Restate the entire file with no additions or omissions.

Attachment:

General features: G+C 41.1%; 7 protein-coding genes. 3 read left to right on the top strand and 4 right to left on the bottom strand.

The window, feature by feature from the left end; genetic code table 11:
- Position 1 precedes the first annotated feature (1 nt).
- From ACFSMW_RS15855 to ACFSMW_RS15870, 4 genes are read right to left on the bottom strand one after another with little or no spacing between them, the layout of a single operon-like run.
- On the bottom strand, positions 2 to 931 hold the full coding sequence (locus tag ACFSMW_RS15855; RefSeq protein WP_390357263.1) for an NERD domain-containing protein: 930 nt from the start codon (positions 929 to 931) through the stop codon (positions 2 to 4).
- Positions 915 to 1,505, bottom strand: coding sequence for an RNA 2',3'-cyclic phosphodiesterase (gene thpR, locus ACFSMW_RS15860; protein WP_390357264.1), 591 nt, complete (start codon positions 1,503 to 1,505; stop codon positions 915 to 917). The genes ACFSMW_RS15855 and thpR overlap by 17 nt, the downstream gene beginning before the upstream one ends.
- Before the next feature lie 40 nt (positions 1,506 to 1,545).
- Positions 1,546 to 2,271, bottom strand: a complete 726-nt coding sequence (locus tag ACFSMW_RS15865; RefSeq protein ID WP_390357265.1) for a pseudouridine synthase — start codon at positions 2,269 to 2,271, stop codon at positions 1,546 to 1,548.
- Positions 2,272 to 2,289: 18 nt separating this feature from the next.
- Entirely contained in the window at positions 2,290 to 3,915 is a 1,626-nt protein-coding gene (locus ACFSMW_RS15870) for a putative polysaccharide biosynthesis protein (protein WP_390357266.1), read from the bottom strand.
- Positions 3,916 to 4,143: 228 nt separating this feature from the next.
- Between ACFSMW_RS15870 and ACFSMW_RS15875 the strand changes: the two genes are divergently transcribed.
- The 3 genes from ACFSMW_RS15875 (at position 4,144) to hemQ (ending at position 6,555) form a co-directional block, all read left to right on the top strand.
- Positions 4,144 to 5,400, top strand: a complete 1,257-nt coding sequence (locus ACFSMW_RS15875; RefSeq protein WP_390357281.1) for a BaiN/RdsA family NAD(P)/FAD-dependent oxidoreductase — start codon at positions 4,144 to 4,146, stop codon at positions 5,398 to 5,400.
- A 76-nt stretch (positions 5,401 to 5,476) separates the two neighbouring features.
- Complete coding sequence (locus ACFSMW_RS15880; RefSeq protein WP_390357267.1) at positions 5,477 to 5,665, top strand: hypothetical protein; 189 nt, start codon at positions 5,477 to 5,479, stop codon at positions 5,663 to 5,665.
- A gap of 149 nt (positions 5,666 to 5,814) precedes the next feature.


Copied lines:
General features: G+C 41.1%; 7 protein-coding genes. 3 read left to right on the top strand and 4 right to left on the bottom strand.

The window, feature by feature from the left end; genetic code table 11:
- Position 1 precedes the first annotated feature (1 nt).
- From ACFSMW_RS15855 to ACFSMW_RS15870, 4 genes are read right to left on the bottom strand one after another with little or no spacing between them, the layout of a single operon-like run.
- On the bottom strand, positions 2 to 931 hold the full coding sequence (locus tag ACFSMW_RS15855; RefSeq protein WP_390357263.1) for an NERD domain-containing protein: 930 nt from the start codon (positions 929 to 931) through the stop codon (positions 2 to 4).
- Positions 915 to 1,505, bottom strand: coding sequence for an RNA 2',3'-cyclic phosphodiesterase (gene thpR, locus ACFSMW_RS15860; protein WP_390357264.1), 591 nt, complete (start codon positions 1,503 to 1,505; stop codon positions 915 to 917). The genes ACFSMW_RS15855 and thpR overlap by 17 nt, the downstream gene beginning before the upstream one ends.
- Before the next feature lie 40 nt (positions 1,506 to 1,545).
- Positions 1,546 to 2,271, bottom strand: a complete 726-nt coding sequence (locus tag ACFSMW_RS15865; RefSeq protein ID WP_390357265.1) for a pseudouridine synthase — start codon at positions 2,269 to 2,271, stop codon at positions 1,546 to 1,548.
- Positions 2,272 to 2,289: 18 nt separating this feature from the next.
- Entirely contained in the window at positions 2,290 to 3,915 is a 1,626-nt protein-coding gene (locus ACFSMW_RS15870) for a putative polysaccharide biosynthesis protein (protein WP_390357266.1), read from the bottom strand.
- Positions 3,916 to 4,143: 228 nt separating this feature from the next.
- Between ACFSMW_RS15870 and ACFSMW_RS15875 the strand changes: the two genes are divergently transcribed.
- The 3 genes from ACFSMW_RS15875 (at position 4,144) to hemQ (ending at position 6,555) form a co-directional block, all read left to right on the top strand.
- Positions 4,144 to 5,400, top strand: a complete 1,257-nt coding sequence (locus ACFSMW_RS15875; RefSeq protein WP_390357281.1) for a BaiN/RdsA family NAD(P)/FAD-dependent oxidoreductase — start codon at positions 4,144 to 4,146, stop codon at positions 5,398 to 5,400.
- A 76-nt stretch (positions 5,401 to 5,476) separates the two neighbouring features.
- Complete coding sequence (locus ACFSMW_RS15880; RefSeq protein WP_390357267.1) at positions 5,477 to 5,665, top strand: hypothetical protein; 189 nt, start codon at positions 5,477 to 5,479, stop codon at positions 5,663 to 5,665.
- A gap of 149 nt (positions 5,666 to 5,814) precedes the next feature.